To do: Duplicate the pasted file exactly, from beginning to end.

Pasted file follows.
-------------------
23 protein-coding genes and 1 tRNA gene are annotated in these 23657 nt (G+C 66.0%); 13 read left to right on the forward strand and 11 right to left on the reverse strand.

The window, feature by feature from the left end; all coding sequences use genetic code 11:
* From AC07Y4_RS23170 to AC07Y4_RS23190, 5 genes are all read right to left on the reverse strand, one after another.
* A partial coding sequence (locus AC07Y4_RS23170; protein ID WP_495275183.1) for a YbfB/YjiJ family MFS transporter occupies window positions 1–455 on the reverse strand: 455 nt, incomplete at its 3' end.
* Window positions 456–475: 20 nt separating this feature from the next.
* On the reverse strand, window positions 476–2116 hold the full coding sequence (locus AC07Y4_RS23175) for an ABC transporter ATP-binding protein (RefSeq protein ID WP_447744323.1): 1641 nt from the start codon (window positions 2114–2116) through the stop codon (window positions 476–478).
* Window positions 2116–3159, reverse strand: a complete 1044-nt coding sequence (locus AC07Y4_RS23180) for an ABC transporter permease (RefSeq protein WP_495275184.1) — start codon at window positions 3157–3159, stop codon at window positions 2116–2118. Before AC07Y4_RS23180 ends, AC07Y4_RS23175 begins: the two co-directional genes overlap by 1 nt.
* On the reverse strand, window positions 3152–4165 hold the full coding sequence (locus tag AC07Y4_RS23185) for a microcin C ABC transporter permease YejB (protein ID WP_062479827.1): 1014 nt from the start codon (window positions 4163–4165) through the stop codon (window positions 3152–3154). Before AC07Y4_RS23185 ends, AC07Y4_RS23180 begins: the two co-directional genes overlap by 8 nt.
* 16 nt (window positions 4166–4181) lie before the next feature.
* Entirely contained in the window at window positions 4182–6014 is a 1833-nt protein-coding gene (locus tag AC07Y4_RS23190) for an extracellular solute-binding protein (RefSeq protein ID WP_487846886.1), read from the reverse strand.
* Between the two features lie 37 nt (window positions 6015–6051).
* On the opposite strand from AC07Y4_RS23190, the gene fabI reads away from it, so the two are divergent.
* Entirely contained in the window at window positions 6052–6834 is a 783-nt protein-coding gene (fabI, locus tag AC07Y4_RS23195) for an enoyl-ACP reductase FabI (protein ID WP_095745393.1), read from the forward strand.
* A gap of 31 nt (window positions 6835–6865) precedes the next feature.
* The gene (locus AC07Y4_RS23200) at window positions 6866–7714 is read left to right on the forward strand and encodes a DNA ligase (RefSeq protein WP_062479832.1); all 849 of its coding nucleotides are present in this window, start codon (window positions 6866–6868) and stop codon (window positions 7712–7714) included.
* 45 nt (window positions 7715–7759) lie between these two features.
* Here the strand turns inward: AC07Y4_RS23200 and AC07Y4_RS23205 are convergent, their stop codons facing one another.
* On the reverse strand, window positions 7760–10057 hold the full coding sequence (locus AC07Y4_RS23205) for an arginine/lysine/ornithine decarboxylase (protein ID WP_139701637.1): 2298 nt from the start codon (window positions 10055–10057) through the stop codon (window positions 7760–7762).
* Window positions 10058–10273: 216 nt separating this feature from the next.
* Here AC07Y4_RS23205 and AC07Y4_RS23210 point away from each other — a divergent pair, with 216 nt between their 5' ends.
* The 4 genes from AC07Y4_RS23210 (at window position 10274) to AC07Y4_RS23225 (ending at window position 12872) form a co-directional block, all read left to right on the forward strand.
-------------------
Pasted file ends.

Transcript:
23 protein-coding genes and 1 tRNA gene are annotated in these 23657 nt (G+C 66.0%); 13 read left to right on the forward strand and 11 right to left on the reverse strand.

The window, feature by feature from the left end; all coding sequences use genetic code 11:
* From AC07Y4_RS23170 to AC07Y4_RS23190, 5 genes are all read right to left on the reverse strand, one after another.
* A partial coding sequence (locus AC07Y4_RS23170; protein ID WP_495275183.1) for a YbfB/YjiJ family MFS transporter occupies window positions 1–455 on the reverse strand: 455 nt, incomplete at its 3' end.
* Window positions 456–475: 20 nt separating this feature from the next.
* On the reverse strand, window positions 476–2116 hold the full coding sequence (locus AC07Y4_RS23175) for an ABC transporter ATP-binding protein (RefSeq protein ID WP_447744323.1): 1641 nt from the start codon (window positions 2114–2116) through the stop codon (window positions 476–478).
* Window positions 2116–3159, reverse strand: a complete 1044-nt coding sequence (locus AC07Y4_RS23180) for an ABC transporter permease (RefSeq protein WP_495275184.1) — start codon at window positions 3157–3159, stop codon at window positions 2116–2118. Before AC07Y4_RS23180 ends, AC07Y4_RS23175 begins: the two co-directional genes overlap by 1 nt.
* On the reverse strand, window positions 3152–4165 hold the full coding sequence (locus tag AC07Y4_RS23185) for a microcin C ABC transporter permease YejB (protein ID WP_062479827.1): 1014 nt from the start codon (window positions 4163–4165) through the stop codon (window positions 3152–3154). Before AC07Y4_RS23185 ends, AC07Y4_RS23180 begins: the two co-directional genes overlap by 8 nt.
* 16 nt (window positions 4166–4181) lie before the next feature.
* Entirely contained in the window at window positions 4182–6014 is a 1833-nt protein-coding gene (locus tag AC07Y4_RS23190) for an extracellular solute-binding protein (RefSeq protein ID WP_487846886.1), read from the reverse strand.
* Between the two features lie 37 nt (window positions 6015–6051).
* On the opposite strand from AC07Y4_RS23190, the gene fabI reads away from it, so the two are divergent.
* Entirely contained in the window at window positions 6052–6834 is a 783-nt protein-coding gene (fabI, locus tag AC07Y4_RS23195) for an enoyl-ACP reductase FabI (protein ID WP_095745393.1), read from the forward strand.
* A gap of 31 nt (window positions 6835–6865) precedes the next feature.
* The gene (locus AC07Y4_RS23200) at window positions 6866–7714 is read left to right on the forward strand and encodes a DNA ligase (RefSeq protein WP_062479832.1); all 849 of its coding nucleotides are present in this window, start codon (window positions 6866–6868) and stop codon (window positions 7712–7714) included.
* 45 nt (window positions 7715–7759) lie between these two features.
* Here the strand turns inward: AC07Y4_RS23200 and AC07Y4_RS23205 are convergent, their stop codons facing one another.
* On the reverse strand, window positions 7760–10057 hold the full coding sequence (locus AC07Y4_RS23205) for an arginine/lysine/ornithine decarboxylase (protein ID WP_139701637.1): 2298 nt from the start codon (window positions 10055–10057) through the stop codon (window positions 7760–7762).
* Window positions 10058–10273: 216 nt separating this feature from the next.
* Here AC07Y4_RS23205 and AC07Y4_RS23210 point away from each other — a divergent pair, with 216 nt between their 5' ends.
* The 4 genes from AC07Y4_RS23210 (at window position 10274) to AC07Y4_RS23225 (ending at window position 12872) form a co-directional block, all read left to right on the forward strand.